4. Japan, since the Kobe quake, has made some big advances in earthquake-resistant construction, but nature can knock down any high-rise humans could build.

  5. We should NOT be building high-rises, for one. They should all have been torn down in favor of vastly smarter buildings, and could have been, and would have been, except for this money shit that squishes everything in its reach... which... is the ENTIRE planet.

  6. An interesting note on seismic retrofitting and design.

    The typical modern office buildings, strip mall stores and even large grocery and mall anchor stores have what is known as T-bar ceilings. Inverted T shaped channels of aluminum supporting light weight 2'x4' or 2'x2' panels of an acoustical material similar to bonded shredded paper.

    In the past these channels were suspended on wires from the structure above to form a grid for the panels.

    Current seismic codes and designs have added rigid posts from the intersections of the channels to the structure above and diagonal wires to stabilize the bottom of the posts forming a rigid grid.

    After the Loma Prieta quake the T-bar contractors were making a killing replacing the entire ceiling systems in the buildings which had been retrofitted or built to the new standards. Those ceilings had been torn to shreds.

    In the buildings which had not been retrofitted all that was need was to reposition dislodged panels and replace broken ones that had fallen out of the grid. In those buildings the ceilings floated with the waves whereas in the retrofitted and braced ceilings the posts tore the grid up to the point where it had to be replaced.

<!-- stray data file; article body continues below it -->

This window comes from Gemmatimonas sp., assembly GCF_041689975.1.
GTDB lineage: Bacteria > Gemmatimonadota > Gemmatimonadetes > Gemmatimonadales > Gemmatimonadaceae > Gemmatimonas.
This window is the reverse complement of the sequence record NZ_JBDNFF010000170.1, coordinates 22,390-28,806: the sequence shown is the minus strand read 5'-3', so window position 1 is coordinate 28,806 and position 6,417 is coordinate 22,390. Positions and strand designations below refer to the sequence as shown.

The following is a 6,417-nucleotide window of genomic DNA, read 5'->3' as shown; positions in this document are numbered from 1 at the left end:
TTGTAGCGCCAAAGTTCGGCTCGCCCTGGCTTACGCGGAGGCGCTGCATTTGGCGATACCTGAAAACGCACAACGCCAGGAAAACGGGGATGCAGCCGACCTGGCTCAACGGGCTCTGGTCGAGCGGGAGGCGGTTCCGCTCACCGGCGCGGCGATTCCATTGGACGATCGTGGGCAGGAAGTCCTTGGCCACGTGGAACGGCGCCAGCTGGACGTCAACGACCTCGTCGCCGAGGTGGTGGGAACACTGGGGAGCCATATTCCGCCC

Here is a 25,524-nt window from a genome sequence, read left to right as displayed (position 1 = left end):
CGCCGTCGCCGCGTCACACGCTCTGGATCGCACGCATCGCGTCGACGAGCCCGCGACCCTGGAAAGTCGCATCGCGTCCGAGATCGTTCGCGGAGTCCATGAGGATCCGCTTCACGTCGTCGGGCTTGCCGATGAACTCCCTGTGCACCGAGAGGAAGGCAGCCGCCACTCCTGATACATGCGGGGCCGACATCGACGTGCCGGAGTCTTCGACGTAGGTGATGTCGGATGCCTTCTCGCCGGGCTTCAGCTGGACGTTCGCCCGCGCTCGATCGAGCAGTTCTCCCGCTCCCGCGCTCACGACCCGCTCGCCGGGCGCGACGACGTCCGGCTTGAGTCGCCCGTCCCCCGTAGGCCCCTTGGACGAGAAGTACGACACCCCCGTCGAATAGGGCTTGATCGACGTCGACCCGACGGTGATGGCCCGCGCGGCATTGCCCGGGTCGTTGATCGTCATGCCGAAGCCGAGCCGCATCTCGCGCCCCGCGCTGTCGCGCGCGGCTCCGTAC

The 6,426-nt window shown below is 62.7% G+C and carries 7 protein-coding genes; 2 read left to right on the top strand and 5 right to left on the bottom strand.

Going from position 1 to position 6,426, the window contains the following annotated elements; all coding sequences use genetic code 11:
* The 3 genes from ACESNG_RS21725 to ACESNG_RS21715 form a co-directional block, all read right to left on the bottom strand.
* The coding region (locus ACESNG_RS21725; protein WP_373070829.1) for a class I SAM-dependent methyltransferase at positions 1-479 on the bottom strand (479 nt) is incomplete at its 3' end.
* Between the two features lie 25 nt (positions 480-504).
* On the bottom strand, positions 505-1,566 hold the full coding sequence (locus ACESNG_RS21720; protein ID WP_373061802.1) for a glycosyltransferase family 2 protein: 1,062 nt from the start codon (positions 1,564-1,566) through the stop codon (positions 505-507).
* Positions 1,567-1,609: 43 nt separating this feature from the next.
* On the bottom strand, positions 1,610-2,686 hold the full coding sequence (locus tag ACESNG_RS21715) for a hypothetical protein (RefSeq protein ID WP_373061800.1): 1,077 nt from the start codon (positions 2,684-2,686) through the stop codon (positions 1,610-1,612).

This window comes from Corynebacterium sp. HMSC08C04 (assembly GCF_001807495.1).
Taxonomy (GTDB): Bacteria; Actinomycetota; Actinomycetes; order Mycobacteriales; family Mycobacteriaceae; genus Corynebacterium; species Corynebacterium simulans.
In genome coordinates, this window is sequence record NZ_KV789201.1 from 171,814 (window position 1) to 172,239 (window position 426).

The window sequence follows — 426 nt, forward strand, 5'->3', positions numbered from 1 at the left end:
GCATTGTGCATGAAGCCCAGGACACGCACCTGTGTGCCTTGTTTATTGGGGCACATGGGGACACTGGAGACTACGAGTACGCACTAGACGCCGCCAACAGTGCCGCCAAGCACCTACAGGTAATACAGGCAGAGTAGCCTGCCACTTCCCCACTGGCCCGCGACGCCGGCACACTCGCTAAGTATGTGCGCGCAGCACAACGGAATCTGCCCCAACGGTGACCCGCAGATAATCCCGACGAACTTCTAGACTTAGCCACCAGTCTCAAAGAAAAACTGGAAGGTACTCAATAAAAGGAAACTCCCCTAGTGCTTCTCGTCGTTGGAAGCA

7. When they tore down the Alaska Commercial Building in SF, our offices had to move, and we chose an old post-aught-six-quake brick building south of Market and had it retrofitted to do earthquake. The big boss, my only superior there by that time, refused to allow the stupid ceiling panel crappola and we had the most glorious ceilings with exposed brightly-painted ductwork and girders. We made that office a perfect blend of ultra-modern and antiques. It was a masterpiece. WTF is wrong with me never to have had a camera to memorialize some of my greatest works? Of course, that office didn't last us long enough, the big boss died, and I'd left, and they hired a few hunnert more attorneys and moved to, I think, the Wells Fargo Building, back inside the Financial District proper. No taste. Very chic, but still, not tasteful enough by a long shot. I could only visit the once. It made me wince, the look of the place and the feel of the people. Broke my heart, actually. What started out as THE firm, the boutique suite of THE best attorneys in SF, turned into one of those big city megaliths of mediocrity where all they actually do is think well of themselves....

  8. the most glorious ceilings with exposed brightly-painted ductwork and girders.

    That's actually becoming the IN thing lately. Quite a few restaurants and even grocery stores are taking on the look. One of the contractors we do work for has an office which appears to be in the mid stages of construction - lots of un-painted plywood, partially finished walls with exposed framing in some areas etc., ductwork and associated equipment in full view.

  9. That's me! At the vanguard of everything that turns into a fashion craze. Somebody should be paying me the BIG bucks.... :o]